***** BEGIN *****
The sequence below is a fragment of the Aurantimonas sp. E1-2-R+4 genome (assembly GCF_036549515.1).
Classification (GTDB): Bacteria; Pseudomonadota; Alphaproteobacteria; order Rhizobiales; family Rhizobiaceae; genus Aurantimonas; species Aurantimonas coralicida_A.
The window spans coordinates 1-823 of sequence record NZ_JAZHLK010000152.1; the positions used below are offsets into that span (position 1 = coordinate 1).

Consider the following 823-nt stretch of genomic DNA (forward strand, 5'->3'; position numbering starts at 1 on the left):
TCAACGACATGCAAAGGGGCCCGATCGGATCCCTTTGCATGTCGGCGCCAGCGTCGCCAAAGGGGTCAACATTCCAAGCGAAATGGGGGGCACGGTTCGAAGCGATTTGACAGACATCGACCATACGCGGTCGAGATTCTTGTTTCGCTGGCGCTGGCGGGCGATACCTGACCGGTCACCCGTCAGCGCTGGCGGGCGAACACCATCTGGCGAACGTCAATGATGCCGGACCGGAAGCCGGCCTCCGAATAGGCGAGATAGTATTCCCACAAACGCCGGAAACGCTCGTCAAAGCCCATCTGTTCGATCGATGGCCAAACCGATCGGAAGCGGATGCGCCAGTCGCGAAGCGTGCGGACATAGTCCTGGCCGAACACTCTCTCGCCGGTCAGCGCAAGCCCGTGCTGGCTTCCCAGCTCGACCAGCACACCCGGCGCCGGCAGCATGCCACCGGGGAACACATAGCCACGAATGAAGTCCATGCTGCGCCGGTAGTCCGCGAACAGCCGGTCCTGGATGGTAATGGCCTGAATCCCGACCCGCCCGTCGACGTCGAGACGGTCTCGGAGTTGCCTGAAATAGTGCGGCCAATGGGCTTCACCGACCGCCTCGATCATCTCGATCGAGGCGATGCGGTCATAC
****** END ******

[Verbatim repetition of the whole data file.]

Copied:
The sequence below is a fragment of the Aurantimonas sp. E1-2-R+4 genome (assembly GCF_036549515.1).
Classification (GTDB): Bacteria; Pseudomonadota; Alphaproteobacteria; order Rhizobiales; family Rhizobiaceae; genus Aurantimonas; species Aurantimonas coralicida_A.
The window spans coordinates 1-823 of sequence record NZ_JAZHLK010000152.1; the positions used below are offsets into that span (position 1 = coordinate 1).

Consider the following 823-nt stretch of genomic DNA (forward strand, 5'->3'; position numbering starts at 1 on the left):
TCAACGACATGCAAAGGGGCCCGATCGGATCCCTTTGCATGTCGGCGCCAGCGTCGCCAAAGGGGTCAACATTCCAAGCGAAATGGGGGGCACGGTTCGAAGCGATTTGACAGACATCGACCATACGCGGTCGAGATTCTTGTTTCGCTGGCGCTGGCGGGCGATACCTGACCGGTCACCCGTCAGCGCTGGCGGGCGAACACCATCTGGCGAACGTCAATGATGCCGGACCGGAAGCCGGCCTCCGAATAGGCGAGATAGTATTCCCACAAACGCCGGAAACGCTCGTCAAAGCCCATCTGTTCGATCGATGGCCAAACCGATCGGAAGCGGATGCGCCAGTCGCGAAGCGTGCGGACATAGTCCTGGCCGAACACTCTCTCGCCGGTCAGCGCAAGCCCGTGCTGGCTTCCCAGCTCGACCAGCACACCCGGCGCCGGCAGCATGCCACCGGGGAACACATAGCCACGAATGAAGTCCATGCTGCGCCGGTAGTCCGCGAACAGCCGGTCCTGGATGGTAATGGCCTGAATCCCGACCCGCCCGTCGACGTCGAGACGGTCTCGGAGTTGCCTGAAATAGTGCGGCCAATGGGCTTCACCGACCGCCTCGATCATCTCGATCGAGGCGATGCGGTCATAC